List of NFL franchise owners
The following is a list of current National Football League franchise owners.
† Majority or plurality owner, rather than outright owner.
‡ Family ownership of club has been passed on/split by descendant(s) of previous owner.
Benson, Bidwill, McCaskey, Brown, Ford, Irsay, Hunt, Mara, Davis, Rooney, Glazer, Smith, Spanos, York, and Adams-Strunk represent ownership that has been longer than year listed, as teams have been owned by their families longer than listed.
1 Owner held stake prior to this date.
2 Child/heir of original owner of franchise.
3 Child/heir of heir of original owner of franchise.
4 Public corporation with a grandfathered exception to current NFL ownership rules. The team is governed by a Board of Directors, and Mark H. Murphy represents the team as President and CEO.
5 This owner is not active in day-to-day operations.
6 Paul G. Allen, the Seahawks' most recent owner, died October 15, 2018 without any immediate next of kin. His younger sister Jody Allen is serving as executor of his estate.
- Kansas City Chiefs: Clark Hunt, one of four co-owning siblings (the others being Lamar Hunt Jr., Daniel Hunt and Sharon Munson), represents the team in league affairs.
- New York Jets: Christopher Johnson is acting owner due to Robert's appointment as United States Ambassador to the United Kingdom.
- Tampa Bay Buccanners: Bryan Glazer represents the four co-owning siblings, including Edward Glazer, Joel Glazer and Darcie Kassewitz.
- Tennessee Titans: Amy Strunk represents the five co-owning siblings -- two sisters (Smith), and the widow of their brother (Lewis), and his sons (the Adams brothers), all the children of founding owner Bud Adams.
The NFL forbids religious groups, governments, and non-profit organizations owning a team. The NFL requires a controlling owner to hold at minimum a 30% stake in the team and forbids ownership groups of over 24 people, or any publicly traded corporations from purchasing NFL teams; one team, the Green Bay Packers, is exempt from this under a grandfather clause and is owned by shareholders. The Houston Texans are also grandfathered in for their home county–the Harris County, Texas government–which owns 5% of the team, as the rule forbidding governments from owning a team became effective in 2007. The NFL's constitution also forbids its owners from owning any other professional football teams, except for Arena Football League teams located in the NFL team's home market. In addition, the controlling owners of NFL teams were previously only permitted to own major league baseball, basketball and hockey teams if they were in the NFL team's home market, or were not located in other NFL cities. (Stan Kroenke, who owned hockey and basketball teams in Denver, was nonetheless unanimously allowed to buy the then-St. Louis Rams in 2010 and hold on to his Denver assets until 2015. Even then, the Denver assets were transferred to his wife, Ann.) Soccer has been exempt from these restrictions since 1982, when the league lost a lawsuit filed by the original NASL stemming from the investments of Kansas City Chiefs owner Lamar Hunt and Elizabeth Robbie, the wife of Miami Dolphins owner Joe Robbie in NASL teams; as a result, NFL owners have owned teams in MLS in other NFL markets. In October 2018, the NFL owners voted to relax the cross-ownership rule, allowing controlling NFL owners to own other professional teams within NFL markets. The league also informally requires prospective owners to have relatively liquid assets and positive cash flow; having a majority of one's wealth invested in real estate, for example, is grounds for rejection.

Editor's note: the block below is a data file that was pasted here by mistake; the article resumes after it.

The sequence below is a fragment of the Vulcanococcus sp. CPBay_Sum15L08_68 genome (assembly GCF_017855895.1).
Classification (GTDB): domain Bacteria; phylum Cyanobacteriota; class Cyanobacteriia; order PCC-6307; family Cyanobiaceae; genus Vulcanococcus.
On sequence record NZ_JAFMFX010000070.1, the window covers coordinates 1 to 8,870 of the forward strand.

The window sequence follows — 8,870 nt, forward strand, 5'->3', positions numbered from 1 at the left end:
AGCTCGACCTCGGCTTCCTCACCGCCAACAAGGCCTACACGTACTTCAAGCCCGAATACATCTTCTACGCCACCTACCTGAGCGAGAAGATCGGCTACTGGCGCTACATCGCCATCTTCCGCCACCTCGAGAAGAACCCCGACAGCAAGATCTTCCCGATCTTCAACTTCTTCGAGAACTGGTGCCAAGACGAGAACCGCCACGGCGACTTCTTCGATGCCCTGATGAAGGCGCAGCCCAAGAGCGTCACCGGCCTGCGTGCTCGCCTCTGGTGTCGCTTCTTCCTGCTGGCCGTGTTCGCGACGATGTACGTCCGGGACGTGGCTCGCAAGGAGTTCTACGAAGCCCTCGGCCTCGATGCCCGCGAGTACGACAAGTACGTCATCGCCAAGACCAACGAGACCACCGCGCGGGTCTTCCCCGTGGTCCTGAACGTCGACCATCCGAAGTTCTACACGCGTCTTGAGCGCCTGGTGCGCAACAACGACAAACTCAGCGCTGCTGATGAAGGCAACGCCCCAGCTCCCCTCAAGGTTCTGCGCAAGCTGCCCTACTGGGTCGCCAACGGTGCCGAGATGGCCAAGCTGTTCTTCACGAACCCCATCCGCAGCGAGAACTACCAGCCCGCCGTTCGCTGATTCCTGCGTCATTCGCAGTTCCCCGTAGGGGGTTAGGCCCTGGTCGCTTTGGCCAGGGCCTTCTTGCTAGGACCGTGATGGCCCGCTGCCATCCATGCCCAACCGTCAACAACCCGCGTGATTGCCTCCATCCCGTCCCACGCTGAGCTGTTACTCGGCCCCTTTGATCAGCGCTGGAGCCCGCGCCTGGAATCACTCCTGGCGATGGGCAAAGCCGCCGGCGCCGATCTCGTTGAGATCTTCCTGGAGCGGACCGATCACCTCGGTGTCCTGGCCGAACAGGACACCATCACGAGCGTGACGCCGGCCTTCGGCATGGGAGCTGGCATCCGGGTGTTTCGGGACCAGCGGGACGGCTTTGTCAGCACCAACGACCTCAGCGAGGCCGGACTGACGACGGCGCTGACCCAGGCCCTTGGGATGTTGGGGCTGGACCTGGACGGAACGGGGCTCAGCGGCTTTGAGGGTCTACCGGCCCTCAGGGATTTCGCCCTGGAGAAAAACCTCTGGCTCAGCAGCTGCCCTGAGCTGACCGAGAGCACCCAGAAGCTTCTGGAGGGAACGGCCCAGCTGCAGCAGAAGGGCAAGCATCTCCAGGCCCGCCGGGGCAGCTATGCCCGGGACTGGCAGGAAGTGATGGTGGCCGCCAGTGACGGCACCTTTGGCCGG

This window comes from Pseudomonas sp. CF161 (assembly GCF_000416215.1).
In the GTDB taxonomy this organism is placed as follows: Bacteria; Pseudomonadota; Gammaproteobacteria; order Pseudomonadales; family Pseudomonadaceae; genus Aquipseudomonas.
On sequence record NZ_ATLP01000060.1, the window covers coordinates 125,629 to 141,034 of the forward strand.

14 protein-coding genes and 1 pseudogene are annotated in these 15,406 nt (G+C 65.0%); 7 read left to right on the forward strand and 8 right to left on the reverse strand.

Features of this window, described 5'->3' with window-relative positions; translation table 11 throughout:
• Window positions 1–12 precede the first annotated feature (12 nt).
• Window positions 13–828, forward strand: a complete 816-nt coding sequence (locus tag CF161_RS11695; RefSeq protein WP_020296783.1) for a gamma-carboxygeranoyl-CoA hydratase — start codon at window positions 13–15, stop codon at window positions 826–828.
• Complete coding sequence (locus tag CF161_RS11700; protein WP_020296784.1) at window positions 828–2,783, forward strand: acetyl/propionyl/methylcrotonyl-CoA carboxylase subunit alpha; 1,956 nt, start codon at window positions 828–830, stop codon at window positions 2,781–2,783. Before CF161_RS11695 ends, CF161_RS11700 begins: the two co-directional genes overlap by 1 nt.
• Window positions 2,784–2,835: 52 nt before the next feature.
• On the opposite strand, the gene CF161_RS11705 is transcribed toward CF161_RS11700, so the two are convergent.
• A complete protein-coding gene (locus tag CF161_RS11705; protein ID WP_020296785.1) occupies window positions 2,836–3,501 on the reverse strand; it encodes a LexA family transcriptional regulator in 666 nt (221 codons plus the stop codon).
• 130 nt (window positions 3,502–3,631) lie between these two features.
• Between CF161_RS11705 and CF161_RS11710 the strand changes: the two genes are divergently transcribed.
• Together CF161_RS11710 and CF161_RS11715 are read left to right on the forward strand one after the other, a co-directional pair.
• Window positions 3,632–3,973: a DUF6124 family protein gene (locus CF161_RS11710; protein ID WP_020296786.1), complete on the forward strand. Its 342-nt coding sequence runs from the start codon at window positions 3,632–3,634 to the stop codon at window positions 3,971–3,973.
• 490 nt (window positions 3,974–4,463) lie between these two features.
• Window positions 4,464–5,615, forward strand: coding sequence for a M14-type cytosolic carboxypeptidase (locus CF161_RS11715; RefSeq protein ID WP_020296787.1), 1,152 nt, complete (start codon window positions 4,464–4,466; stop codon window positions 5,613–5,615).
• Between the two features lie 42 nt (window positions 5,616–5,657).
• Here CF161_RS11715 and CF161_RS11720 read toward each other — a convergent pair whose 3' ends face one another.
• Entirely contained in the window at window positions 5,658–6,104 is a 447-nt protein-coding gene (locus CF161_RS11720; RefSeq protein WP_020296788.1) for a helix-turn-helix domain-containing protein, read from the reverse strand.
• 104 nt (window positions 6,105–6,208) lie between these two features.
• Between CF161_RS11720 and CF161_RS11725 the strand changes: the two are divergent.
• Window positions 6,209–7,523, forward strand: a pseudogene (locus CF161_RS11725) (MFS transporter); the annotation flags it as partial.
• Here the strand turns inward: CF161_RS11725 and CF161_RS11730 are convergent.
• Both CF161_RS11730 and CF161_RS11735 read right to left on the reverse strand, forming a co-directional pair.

- "Constitution and Bylaws of the National Football League" (PDF). National Football League. 2006.
- "NFL owners let Kroenke keep Rams; transfer Nuggets, Avalanche to his wife". Retrieved October 7, 2015.
- North American Soccer League v. National Football League, 670 F.2d 1249 (2d Cir. 1982).
- Farmer, Sam (October 16, 2018). "NFL owners vote to allow cross-ownership in cities with football teams". Los Angeles Times. Retrieved January 6, 2019.
- "Trump's failed bid to purchase Bills mentioned in Times article". WBEN. March 19, 2019. Retrieved March 19, 2019.